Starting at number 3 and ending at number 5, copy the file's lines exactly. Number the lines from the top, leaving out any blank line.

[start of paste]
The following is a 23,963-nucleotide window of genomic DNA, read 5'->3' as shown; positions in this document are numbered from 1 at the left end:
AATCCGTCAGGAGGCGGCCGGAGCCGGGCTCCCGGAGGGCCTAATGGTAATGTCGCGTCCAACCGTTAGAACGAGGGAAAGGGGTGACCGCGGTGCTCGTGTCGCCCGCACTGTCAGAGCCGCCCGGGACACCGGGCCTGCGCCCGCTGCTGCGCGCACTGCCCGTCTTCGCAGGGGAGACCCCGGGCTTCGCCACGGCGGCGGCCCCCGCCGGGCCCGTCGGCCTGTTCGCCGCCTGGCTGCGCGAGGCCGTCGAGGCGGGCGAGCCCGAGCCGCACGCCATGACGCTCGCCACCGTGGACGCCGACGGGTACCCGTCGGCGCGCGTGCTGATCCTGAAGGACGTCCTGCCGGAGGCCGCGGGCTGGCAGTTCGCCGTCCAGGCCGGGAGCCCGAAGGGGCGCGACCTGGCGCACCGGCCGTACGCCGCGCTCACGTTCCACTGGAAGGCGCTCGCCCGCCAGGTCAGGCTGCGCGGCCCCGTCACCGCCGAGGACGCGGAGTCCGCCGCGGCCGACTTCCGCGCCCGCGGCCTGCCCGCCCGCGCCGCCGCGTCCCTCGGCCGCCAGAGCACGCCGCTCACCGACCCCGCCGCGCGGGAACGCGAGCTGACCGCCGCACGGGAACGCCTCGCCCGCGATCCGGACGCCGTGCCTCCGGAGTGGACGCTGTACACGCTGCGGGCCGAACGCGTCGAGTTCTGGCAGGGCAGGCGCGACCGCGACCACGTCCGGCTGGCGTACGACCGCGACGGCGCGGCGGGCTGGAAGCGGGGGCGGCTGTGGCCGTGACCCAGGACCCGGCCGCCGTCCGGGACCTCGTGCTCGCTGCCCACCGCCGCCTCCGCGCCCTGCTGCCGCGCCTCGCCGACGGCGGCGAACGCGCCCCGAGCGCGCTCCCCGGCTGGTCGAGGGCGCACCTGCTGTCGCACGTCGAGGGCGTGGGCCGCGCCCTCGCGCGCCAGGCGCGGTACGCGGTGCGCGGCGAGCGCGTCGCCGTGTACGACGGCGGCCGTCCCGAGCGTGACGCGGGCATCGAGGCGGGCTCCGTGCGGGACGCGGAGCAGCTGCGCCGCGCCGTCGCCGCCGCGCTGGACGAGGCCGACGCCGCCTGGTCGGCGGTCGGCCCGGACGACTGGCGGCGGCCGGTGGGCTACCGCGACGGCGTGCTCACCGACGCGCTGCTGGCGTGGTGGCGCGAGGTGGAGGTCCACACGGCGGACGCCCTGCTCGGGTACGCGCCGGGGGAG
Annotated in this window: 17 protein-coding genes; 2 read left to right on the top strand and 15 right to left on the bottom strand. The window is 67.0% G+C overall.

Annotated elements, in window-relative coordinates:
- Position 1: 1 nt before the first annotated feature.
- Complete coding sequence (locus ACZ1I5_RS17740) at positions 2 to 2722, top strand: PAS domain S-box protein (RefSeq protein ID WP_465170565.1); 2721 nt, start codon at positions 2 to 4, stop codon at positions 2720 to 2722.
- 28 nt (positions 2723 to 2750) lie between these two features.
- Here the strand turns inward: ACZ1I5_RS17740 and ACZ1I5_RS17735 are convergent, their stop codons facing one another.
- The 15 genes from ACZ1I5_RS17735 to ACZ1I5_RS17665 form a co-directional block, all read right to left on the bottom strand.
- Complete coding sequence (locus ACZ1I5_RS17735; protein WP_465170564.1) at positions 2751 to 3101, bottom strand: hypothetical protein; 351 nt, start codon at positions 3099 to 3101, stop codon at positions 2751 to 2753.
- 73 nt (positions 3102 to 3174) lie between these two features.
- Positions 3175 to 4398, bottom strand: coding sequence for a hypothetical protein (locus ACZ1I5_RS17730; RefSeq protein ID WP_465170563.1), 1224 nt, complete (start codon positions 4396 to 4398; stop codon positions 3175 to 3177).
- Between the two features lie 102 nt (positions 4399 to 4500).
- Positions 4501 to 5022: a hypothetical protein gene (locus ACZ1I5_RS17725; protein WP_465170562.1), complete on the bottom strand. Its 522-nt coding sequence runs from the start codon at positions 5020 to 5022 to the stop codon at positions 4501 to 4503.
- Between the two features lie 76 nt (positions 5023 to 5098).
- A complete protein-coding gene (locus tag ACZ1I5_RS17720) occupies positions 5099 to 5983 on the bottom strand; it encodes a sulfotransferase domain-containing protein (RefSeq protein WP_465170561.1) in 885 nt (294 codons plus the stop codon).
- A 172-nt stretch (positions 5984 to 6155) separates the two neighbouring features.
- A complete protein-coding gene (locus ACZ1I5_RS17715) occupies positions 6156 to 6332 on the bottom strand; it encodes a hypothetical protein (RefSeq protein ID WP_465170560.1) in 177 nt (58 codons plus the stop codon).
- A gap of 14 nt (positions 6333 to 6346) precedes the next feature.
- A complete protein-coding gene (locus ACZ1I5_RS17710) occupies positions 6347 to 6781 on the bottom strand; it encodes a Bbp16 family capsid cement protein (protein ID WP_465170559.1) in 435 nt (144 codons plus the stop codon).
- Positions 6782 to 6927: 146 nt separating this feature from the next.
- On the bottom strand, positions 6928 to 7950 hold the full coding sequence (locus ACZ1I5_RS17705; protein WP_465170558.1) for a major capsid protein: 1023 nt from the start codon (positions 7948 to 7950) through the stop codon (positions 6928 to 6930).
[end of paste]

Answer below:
Annotated in this window: 17 protein-coding genes; 2 read left to right on the top strand and 15 right to left on the bottom strand. The window is 67.0% G+C overall.

Annotated elements, in window-relative coordinates:
- Position 1: 1 nt before the first annotated feature.